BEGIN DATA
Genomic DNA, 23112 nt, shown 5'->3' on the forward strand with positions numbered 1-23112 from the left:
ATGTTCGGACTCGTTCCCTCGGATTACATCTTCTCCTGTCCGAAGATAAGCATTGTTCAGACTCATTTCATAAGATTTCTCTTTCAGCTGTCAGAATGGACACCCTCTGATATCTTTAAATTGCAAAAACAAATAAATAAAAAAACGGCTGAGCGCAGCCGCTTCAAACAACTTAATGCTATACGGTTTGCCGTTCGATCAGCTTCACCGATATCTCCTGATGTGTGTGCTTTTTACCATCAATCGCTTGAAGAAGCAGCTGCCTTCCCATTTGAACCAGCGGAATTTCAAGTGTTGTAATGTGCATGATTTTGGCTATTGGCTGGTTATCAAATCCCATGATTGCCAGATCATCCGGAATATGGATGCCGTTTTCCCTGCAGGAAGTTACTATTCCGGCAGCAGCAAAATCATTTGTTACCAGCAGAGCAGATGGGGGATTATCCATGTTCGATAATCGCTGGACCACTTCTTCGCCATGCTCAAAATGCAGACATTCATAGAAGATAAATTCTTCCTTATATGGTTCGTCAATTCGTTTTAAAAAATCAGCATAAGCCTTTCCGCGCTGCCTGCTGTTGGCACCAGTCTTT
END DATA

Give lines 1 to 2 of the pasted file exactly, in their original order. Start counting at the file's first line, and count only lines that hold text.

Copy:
Genomic DNA, 23112 nt, shown 5'->3' on the forward strand with positions numbered 1-23112 from the left:
ATGTTCGGACTCGTTCCCTCGGATTACATCTTCTCCTGTCCGAAGATAAGCATTGTTCAGACTCATTTCATAAGATTTCTCTTTCAGCTGTCAGAATGGACACCCTCTGATATCTTTAAATTGCAAAAACAAATAAATAAAAAAACGGCTGAGCGCAGCCGCTTCAAACAACTTAATGCTATACGGTTTGCCGTTCGATCAGCTTCACCGATATCTCCTGATGTGTGTGCTTTTTACCATCAATCGCTTGAAGAAGCAGCTGCCTTCCCATTTGAACCAGCGGAATTTCAAGTGTTGTAATGTGCATGATTTTGGCTATTGGCTGGTTATCAAATCCCATGATTGCCAGATCATCCGGAATATGGATGCCGTTTTCCCTGCAGGAAGTTACTATTCCGGCAGCAGCAAAATCATTTGTTACCAGCAGAGCAGATGGGGGATTATCCATGTTCGATAATCGCTGGACCACTTCTTCGCCATGCTCAAAATGCAGACATTCATAGAAGATAAATTCTTCCTTATATGGTTCGTCAATTCGTTTTAAAAAATCAGCATAAGCCTTTCCGCGCTGCCTGCTGTTGGCACCAGTCTTT